The government launched its new diaspora policy last week – Global Irish – in which it applauded itself on its diaspora policy. Lots of warm words waft throughout the 57-page glossy document. But buried in the detail is a confirmation (on p. 21) that the government has chosen to ignore the recommendation of the Irish Constitutional Convention (ICC), which at its meeting in September 2013 proposed that emigrants and residents in Northern Ireland be given the right to vote in presidential elections (see here). Continue reading
It was much commented that turnout in yesterday’s Scottish referendum was very high (at 85%), and some also reported that there had been a surge in voter registrations, with as many as 97% of eligible voters registered to vote. Of course if 97% of eligible voters registered then turnout wasn’t actually 85%, but 82.5% (85*.97 – still pretty impressive). In most countries and many cross-country studies we take the turnout as the number of voters/ number of registered voters. Continue reading
We’re all worried about the decline in turnout, aren’t we? Politicians, academics and other worthies march up to Glenties every year to worry about our failing politics, and to self-flagellate about our failure to reform it.
And it’s not just us we’re worried about this year. With the results of the 2014 European elections we worry that other parts of Europe have gone bad. They’ve elected nationalists! Let’s forget that the vote for the racist nationalists, who I assume are the ones we don’t like, has gone down in many countries. Something must be done!
The standard analysis is that the Front National in France and Britain’s UKIP were elected because so many good people didn’t bother to vote. It’s probably true that low turnout inflates support for anti-EU parties. It is also likely that in general elections in these countries, when more people vote.
But do we really need to solve the ‘problem’ of low turnout? Continue reading
Post by Tom Louwerse (Trinity College, Dublin)
Independents and smaller parties have seen their electoral support increased over the last two months. They now top the Irish Polling Indicator, which combines all national election polls in to one estimate of party support. Independents now score between 25.7% and 31%, followed by Sinn Féin at 21.5-25.7% and Fine Gael at 20.1%-24.2%. The largest government party has been on a downward slope in the polls since mid-February, while Continue reading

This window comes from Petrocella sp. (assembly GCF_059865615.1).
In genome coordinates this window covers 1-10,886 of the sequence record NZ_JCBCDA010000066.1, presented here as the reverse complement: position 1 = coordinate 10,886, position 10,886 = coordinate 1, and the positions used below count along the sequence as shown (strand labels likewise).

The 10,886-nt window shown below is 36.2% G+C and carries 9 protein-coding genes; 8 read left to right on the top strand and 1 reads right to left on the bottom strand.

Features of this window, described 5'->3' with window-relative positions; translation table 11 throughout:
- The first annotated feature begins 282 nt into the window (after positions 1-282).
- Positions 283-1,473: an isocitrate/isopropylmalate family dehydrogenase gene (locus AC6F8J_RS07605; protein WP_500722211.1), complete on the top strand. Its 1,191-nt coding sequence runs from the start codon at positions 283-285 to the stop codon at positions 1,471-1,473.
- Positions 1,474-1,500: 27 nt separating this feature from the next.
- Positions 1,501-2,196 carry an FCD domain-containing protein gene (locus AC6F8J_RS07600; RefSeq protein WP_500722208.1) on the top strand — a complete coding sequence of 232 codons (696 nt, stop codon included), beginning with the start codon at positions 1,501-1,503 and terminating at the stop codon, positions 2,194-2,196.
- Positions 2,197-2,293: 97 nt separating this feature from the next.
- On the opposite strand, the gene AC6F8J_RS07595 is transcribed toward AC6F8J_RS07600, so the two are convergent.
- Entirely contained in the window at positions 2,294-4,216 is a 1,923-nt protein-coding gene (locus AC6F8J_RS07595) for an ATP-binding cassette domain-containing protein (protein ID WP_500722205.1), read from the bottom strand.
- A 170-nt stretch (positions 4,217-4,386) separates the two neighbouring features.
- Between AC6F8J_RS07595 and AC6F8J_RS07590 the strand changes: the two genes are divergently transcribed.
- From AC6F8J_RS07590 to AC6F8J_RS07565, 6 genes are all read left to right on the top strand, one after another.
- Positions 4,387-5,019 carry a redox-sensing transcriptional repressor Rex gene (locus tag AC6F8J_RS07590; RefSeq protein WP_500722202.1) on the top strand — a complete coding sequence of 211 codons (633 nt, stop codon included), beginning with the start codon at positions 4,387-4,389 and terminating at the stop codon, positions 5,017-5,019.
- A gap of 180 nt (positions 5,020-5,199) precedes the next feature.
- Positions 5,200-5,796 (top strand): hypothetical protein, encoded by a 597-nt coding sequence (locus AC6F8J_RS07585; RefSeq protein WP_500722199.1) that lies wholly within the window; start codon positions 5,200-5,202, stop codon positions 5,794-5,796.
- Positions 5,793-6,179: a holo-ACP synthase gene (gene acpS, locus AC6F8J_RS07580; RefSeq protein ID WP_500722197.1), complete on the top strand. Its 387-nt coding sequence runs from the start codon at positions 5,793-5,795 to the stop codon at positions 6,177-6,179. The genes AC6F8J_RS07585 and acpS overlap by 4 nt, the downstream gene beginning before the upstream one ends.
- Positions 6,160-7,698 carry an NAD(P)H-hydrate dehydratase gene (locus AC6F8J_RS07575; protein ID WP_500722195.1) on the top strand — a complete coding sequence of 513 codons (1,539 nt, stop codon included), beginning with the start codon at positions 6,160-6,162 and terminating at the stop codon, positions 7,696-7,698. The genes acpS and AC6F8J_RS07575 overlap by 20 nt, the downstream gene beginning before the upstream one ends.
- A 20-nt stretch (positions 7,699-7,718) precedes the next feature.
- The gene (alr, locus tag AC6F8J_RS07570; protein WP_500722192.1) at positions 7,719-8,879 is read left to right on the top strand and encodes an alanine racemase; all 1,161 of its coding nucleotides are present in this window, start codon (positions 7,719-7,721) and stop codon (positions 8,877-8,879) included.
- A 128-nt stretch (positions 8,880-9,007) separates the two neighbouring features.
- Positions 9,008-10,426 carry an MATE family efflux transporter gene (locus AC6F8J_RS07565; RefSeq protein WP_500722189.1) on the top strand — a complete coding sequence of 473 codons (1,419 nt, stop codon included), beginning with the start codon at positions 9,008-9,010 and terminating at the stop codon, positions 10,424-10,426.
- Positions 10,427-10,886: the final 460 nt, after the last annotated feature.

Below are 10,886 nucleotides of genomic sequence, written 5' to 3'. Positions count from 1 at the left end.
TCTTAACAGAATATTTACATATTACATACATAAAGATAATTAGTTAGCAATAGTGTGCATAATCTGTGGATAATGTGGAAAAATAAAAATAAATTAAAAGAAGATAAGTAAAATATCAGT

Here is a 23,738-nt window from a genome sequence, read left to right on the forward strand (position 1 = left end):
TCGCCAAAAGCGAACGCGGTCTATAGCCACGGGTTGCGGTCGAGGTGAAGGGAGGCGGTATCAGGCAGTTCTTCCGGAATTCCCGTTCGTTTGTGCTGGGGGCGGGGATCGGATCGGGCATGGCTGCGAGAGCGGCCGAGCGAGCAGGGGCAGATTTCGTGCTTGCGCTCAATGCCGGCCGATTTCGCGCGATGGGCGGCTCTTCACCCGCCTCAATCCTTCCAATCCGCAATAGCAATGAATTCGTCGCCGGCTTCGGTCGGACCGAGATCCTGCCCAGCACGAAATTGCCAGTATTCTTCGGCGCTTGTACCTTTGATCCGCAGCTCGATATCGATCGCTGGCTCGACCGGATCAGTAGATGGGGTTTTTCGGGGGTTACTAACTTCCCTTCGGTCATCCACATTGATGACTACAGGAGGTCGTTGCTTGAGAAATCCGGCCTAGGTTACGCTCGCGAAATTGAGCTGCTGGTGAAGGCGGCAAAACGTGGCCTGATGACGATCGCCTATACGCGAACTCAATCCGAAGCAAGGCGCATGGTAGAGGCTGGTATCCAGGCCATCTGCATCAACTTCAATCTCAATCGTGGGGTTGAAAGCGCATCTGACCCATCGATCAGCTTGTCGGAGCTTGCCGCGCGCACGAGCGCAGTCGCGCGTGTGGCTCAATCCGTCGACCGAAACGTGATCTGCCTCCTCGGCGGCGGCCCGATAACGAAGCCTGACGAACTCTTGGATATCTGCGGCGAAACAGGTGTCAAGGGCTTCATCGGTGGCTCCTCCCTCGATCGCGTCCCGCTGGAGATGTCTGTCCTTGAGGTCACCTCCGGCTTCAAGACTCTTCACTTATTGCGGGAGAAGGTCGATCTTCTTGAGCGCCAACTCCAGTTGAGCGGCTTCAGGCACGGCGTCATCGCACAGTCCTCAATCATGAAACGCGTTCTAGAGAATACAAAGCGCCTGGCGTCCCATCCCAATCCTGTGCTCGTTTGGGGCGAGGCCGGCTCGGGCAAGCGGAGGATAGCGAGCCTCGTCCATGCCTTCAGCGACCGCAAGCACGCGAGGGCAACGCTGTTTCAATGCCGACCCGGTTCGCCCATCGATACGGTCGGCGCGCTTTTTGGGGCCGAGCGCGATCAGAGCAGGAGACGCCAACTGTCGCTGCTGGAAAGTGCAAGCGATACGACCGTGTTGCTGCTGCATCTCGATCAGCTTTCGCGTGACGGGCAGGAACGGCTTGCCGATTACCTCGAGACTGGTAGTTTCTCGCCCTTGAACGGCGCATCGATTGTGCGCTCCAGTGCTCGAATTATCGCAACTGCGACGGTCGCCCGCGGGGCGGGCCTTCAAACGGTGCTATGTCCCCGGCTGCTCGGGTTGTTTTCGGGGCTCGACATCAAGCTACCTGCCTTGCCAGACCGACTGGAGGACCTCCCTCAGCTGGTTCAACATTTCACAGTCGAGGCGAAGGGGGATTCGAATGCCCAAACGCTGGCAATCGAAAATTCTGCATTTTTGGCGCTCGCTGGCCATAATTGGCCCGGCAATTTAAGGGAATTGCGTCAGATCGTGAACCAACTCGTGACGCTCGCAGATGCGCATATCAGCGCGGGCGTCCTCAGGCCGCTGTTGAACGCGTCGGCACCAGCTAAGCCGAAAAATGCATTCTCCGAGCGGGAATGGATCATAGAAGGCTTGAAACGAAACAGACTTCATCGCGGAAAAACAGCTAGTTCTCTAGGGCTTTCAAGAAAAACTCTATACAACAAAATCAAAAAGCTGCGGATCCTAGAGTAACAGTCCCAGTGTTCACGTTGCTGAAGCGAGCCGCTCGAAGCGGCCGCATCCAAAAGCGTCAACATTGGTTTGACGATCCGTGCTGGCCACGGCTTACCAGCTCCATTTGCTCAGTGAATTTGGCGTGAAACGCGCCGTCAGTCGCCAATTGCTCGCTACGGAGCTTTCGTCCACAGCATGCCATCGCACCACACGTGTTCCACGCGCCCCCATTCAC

Posted on behalf of Dr Stephen Quinlan
Voters head to the polls on Friday for European and local elections, the first nationwide election since the 2011 Presidential contest (excluding referndums). Interpretations of what the result will mean for each of the parties, domestic politics, and what it may tell us about Irish people’s attitudes towards the EU more generally are likely to be commonplace. This contribution examines some of the characteristics of European Parliament (EP) elections to help us understand how voters have approached these elections in the past and provides us with a starting point of what we may expect this weekend when the ballot boxes are opened and how the results may be interpreted. This piece builds on a 2009 report in Irish Political Studies examining the 2009 EP elections in Ireland, which is now available in a virtual free issue of the journal available at: http://explore.tandfonline.come/page/pgas/fips_elections. Elswhere, Aodh Quinlivan provides a similar synthesis of the local elections that are also taking place on Friday. Continue reading
Parties are increasingly unpopular. The recently released European Social Survey (wave 6) shows parties are distrusted by 85% of Irish people (compared with parliament and the government distrusted by 75% and 77% respectively). Ireland isn’t that unusual; Most countries show a large majority lacking trust in parties. Danes, Swedes and Austrian are the most trustful of politics, but even in those places just about a third of respondents claim to trust parties.
This might not matter much. Continue reading
Posted on behalf of Dr Aodh Quinlivan, UCC
This blog builds upon a 2009 Local Election Report (co-authored with Dr Liam Weeks). The report is available to access free, online, in a virtual issue of Irish Political Studies on Local Government and European Parliament elections http://explore.tandfonline.com/page/pgas/fips_elections
Local elections in Ireland are regarded as somewhat of a mystery. A major reason for this is because the local government system itself and its structures are perceived to be complex. If people do not understand the system or what local authorities actually do, it is not surprising that local elections are either seen as unimportant or irrelevant. This apathy is shared by large portions of the media who opt to analyse local elections merely in the context of what they mean for national politics and the next general election.
On 23 May we will have our 24th set of county and city council local elections since the ‘modern’ system of local government was introduced with the Local Government (Ireland) Act, 1898. These elections have taken place in 1899, 1902, 1905, 1908, 1911, 1914, 1920, 1925, 1928, 1934, 1942, 1945, 1950, 1955, 1960, 1967, 1974, 1979, 1985, 1991, 1999, 2004 and 2009. Continue reading